To change the subject, or, rather, to bring up another aspect of it, is there a reason why so little anarchist theory comes to grips with the land question? The urban/industrial nature of so much visible radicalism tends to present a lop-sided view of the problem of sheer survival in the world, with too many assuming that major attention can be devoted to perpetual turning. over of clichés related to power and the abstractions radicals have always so dearly loved to reformulate, the closest we may have come to perpetual motion. They seem to think that agriculture is not work and farming populations can be ignored as non-proletarians, and that the whole situation will be transfigured some day by the conversion of farms to factories, their operation assumed by people alien to the sod, after the resident population has been liquidated. Everything is resolved as different facets of middle class bourgeois futility (Jules Romains remarks in a postwar book that the French petite bourgeoisie never forget their peasant origins, but in America the decimation of the rural population has been accompanied by an Orwellian-style brain-burning following which the new urbanites fail to remember much of anything, and food presumably results from the realization of a spontaneous act of the will of Horn and Hardart Automat customers). This rumination is a result of contemplating Professor DeLeon's cavalier and abrupt dismissal of Henry George, creating the impression that it was all a romantic bourgeois caper of a century ago, ignoring the continuity of Georgist thinking and reassessments to this day, the so-called "Georgist anarchists," among which one may number Frank Chodorov, their impressive literature and persistent dwelling upon this very basic problem, one which grows more severe with every upward leap in population totals. Which gets us back to something just as basic, while we are at it.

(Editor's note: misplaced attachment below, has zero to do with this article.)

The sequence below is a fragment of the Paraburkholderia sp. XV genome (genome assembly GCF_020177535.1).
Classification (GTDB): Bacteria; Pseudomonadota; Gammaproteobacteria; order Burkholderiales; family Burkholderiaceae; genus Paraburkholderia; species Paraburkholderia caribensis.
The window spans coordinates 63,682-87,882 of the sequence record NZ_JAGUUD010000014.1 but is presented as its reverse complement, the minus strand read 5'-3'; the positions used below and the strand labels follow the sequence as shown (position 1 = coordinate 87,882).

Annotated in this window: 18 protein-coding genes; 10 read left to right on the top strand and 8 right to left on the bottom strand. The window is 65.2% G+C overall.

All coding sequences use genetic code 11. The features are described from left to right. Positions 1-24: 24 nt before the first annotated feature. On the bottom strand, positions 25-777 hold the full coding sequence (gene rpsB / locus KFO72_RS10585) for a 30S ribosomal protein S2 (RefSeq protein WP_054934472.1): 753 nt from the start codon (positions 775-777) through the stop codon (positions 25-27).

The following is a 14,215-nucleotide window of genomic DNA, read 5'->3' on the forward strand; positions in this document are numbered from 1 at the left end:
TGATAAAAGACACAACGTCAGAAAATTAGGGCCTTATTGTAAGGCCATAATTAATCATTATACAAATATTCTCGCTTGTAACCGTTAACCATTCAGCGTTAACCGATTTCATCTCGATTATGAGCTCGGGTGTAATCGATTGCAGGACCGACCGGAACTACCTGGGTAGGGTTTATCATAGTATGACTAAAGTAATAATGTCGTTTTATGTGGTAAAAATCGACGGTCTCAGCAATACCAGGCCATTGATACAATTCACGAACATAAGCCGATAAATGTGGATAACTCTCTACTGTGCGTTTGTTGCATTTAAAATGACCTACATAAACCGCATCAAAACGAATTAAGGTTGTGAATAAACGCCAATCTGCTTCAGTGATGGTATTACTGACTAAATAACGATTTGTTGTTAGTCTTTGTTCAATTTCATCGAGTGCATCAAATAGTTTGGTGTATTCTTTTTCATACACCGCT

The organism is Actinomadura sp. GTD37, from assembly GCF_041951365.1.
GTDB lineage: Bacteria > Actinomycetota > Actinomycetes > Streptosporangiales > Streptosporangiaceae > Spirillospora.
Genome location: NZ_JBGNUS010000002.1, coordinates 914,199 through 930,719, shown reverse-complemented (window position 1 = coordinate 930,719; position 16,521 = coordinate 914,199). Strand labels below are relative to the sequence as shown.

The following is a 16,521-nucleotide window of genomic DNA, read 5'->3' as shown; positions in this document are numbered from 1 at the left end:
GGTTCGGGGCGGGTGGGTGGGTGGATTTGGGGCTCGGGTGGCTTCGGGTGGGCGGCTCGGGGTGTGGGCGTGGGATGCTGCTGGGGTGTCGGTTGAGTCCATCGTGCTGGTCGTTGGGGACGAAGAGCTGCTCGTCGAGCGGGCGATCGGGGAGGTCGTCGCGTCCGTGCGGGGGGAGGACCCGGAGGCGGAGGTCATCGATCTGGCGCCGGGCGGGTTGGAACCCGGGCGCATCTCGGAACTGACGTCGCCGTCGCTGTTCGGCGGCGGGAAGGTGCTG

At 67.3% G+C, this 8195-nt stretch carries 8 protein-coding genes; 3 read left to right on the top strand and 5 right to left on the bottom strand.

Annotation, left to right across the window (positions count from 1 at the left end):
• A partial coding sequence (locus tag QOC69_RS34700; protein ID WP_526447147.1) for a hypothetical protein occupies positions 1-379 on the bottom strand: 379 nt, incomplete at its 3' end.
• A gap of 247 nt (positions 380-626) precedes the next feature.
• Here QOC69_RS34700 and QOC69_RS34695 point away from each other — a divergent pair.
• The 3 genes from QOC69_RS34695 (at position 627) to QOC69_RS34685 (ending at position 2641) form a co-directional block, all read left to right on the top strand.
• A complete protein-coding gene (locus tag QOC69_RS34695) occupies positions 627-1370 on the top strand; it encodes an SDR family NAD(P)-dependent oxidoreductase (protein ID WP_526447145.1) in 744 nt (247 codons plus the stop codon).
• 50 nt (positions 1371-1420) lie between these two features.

Perhaps we might profit from a study of the family as the basic well-spring of anarchist tendencies, instead of considering it as the font of the inculcation of reverence for God and Country, exclusively. For surely this is the place where we all start, and where fundamental ideas relating to self and to mutual aid are first engendered, the incubation place where dedication to one's welfare and to that of one's closest associates is first emphasized, and neglect or deliberate flouting of the demands of State abstractions and impersonal institutionalized power first is seen, felt, and emulated. We may have barely scratched the surface in the exploration of the place of origin of anarchist tendencies.
There is of course a vast difference between formal history and what has really happened. But for some, including this writer, there is a growing preference for achievement, no matter how little and obscure, as against the illusions of achievement. Libertarians should count their gains this way, not in prestigious public formalities, even when concerning themselves with victories against State power; announcing the triumph of "anarchy" or the coming inevitableness of libertarianism is comparable to the decreeing of production. It is the small and unblazoned successes of the unmemorialized that count so far, because anarchism as a "movement" has been true mainly in the sense that it is known that anarchists are inclined to roll from side to side while sleeping; one needs the vision of Superman or the Six-Billion Dollar Man to detect otherwise.
Another criticism should be entered here, aimed at the traditional compartmentalizing of the ideologies of the varying sects and gurus of anarchism and its cousins. The fuzz-sorting expeditions resulting in the expectable and conventional Left-Right dichotomies may be an aid to the writer trying to file the various elements neatly in his mind, but they are really all just fragments of a common assemblage the Outsiders. (The revolt against this Left-Right business is under way, and when it finally hits, it is going to leave a large part of our most glib socio-politico-economic mouthpieces in a state of advanced aphasia as they have for this whole century come up with little else as an analytical and descriptive tool.)